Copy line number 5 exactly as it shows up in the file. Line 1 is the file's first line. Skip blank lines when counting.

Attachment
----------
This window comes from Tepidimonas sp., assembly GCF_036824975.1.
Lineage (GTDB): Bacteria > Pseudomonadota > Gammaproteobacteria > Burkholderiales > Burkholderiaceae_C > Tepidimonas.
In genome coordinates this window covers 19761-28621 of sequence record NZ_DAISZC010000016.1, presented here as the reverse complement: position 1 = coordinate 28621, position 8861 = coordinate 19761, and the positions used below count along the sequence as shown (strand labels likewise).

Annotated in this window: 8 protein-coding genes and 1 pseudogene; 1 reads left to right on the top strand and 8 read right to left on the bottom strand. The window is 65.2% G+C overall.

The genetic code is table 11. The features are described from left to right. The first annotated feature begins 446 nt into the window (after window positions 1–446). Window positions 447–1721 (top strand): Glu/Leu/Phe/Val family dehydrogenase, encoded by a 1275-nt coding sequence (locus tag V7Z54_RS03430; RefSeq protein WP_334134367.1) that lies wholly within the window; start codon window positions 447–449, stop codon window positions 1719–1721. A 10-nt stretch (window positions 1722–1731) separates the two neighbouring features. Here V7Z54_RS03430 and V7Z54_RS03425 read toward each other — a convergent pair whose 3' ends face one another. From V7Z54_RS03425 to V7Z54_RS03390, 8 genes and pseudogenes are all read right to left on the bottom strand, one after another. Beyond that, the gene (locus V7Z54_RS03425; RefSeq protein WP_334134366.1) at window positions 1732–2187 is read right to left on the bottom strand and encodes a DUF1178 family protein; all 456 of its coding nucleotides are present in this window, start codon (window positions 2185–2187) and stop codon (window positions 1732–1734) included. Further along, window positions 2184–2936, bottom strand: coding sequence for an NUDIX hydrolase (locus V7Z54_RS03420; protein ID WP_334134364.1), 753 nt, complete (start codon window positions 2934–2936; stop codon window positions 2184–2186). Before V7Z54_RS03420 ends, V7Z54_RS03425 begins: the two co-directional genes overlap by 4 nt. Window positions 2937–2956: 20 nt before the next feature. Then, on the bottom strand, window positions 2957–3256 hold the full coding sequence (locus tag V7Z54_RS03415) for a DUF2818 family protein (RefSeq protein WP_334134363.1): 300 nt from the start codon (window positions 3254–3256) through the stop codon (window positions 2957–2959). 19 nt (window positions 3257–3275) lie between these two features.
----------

The genetic code is table 11. The features are described from left to right. The first annotated feature begins 446 nt into the window (after window positions 1–446). Window positions 447–1721 (top strand): Glu/Leu/Phe/Val family dehydrogenase, encoded by a 1275-nt coding sequence (locus tag V7Z54_RS03430; RefSeq protein WP_334134367.1) that lies wholly within the window; start codon window positions 447–449, stop codon window positions 1719–1721. A 10-nt stretch (window positions 1722–1731) separates the two neighbouring features. Here V7Z54_RS03430 and V7Z54_RS03425 read toward each other — a convergent pair whose 3' ends face one another. From V7Z54_RS03425 to V7Z54_RS03390, 8 genes and pseudogenes are all read right to left on the bottom strand, one after another. Beyond that, the gene (locus V7Z54_RS03425; RefSeq protein WP_334134366.1) at window positions 1732–2187 is read right to left on the bottom strand and encodes a DUF1178 family protein; all 456 of its coding nucleotides are present in this window, start codon (window positions 2185–2187) and stop codon (window positions 1732–1734) included. Further along, window positions 2184–2936, bottom strand: coding sequence for an NUDIX hydrolase (locus V7Z54_RS03420; protein ID WP_334134364.1), 753 nt, complete (start codon window positions 2934–2936; stop codon window positions 2184–2186). Before V7Z54_RS03420 ends, V7Z54_RS03425 begins: the two co-directional genes overlap by 4 nt. Window positions 2937–2956: 20 nt before the next feature. Then, on the bottom strand, window positions 2957–3256 hold the full coding sequence (locus tag V7Z54_RS03415) for a DUF2818 family protein (RefSeq protein WP_334134363.1): 300 nt from the start codon (window positions 3254–3256) through the stop codon (window positions 2957–2959). 19 nt (window positions 3257–3275) lie between these two features.